The 2015 show season is upon us, and for me that means deciding which shows to attend. Unfortunately, I’ve discovered that my show habits are kind of like my eating habits; My eyes are almost always bigger than my stomach, as I seem to believe I can attend more shows than the reality of work and family actually affords.
That’s not exactly a bad problem, because it underscores the vitality of the old iron community and the insatiable appetite for sharing vintage engines and tractors. The release of the 41st Annual Farm Collector Show Directory has me looking through the offerings, and there are two shows in particular that jump out at me this year.
The first one is the Summer Expo and Flea Market at the Coolspring Power Museum in Coolspring, Pennsylvania, June 18-20, 2015. If you’ve never been to Coolspring before, this will be a particularly good year to attend. This year’s event is billed as “The Flame Ignition Expo,” with flame ignition and slide-valve engines the feature. These were among the earliest types of engines, and Coolspring has several in its collection. It’s anticipated collectors will bring more than a few rarely seen to show.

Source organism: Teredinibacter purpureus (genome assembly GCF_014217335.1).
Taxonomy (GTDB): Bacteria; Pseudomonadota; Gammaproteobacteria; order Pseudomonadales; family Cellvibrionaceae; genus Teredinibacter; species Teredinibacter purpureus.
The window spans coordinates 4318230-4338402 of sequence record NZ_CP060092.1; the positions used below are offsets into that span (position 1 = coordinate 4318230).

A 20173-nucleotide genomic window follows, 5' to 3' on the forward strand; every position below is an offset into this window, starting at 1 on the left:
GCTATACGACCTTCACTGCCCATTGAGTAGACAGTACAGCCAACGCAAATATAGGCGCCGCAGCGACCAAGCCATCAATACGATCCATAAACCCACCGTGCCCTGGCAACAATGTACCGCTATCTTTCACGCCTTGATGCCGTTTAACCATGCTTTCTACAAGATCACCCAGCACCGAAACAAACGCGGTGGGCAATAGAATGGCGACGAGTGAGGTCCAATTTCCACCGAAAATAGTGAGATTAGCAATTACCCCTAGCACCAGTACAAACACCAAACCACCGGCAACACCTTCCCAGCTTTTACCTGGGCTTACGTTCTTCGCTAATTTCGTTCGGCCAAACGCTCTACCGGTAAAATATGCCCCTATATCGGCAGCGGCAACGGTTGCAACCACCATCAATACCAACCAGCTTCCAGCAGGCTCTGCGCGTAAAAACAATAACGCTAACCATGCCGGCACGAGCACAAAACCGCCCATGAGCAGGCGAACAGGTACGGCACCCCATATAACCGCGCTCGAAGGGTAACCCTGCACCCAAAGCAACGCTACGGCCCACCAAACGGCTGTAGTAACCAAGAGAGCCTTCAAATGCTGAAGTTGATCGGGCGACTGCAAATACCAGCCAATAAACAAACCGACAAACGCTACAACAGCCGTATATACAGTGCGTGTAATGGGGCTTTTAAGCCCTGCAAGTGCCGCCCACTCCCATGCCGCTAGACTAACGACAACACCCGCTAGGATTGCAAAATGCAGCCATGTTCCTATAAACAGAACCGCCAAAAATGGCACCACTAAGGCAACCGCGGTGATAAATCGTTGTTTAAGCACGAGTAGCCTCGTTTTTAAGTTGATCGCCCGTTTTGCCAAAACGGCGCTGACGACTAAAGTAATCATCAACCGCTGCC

The event celebrates the 30th anniversary of the Coolspring Museum, and in attendance helping celebrate will be engine historian and master builder Wayne Grenning, who is wrapping up a seminal history on flame ignition engines. Years in the making, Wayne’s roughly 600-page book looks at the history and development of these engines. Featuring a wealth of material never published before, the book looks at different types of early gas engines from U.S. and European companies, including atmospheric engines, non-compression engines, 2-stroke, 4-stroke and even 6-stroke designs. As I undertand it, Wayne will have the book finished and it will be available at the Coolspring Expo.
The second event that sticks out is the annual engine extravaganza that is the Tri-State Gas Engine & Tractor show in Portland, Indiana, Aug. 26-30, 2015. The Portland show is the largest gas engine and tractor show in the world, and this will be the 50th annual show, a milestone in the gas engine community.
Like Coolspring, Portland features a dizzying array of engines, featuring makes and types rarely seen anywhere else. This year’s features are John Deere tractors and Pennsylvania-built engines, a state that turned out more interesting and important engines than perhaps any other.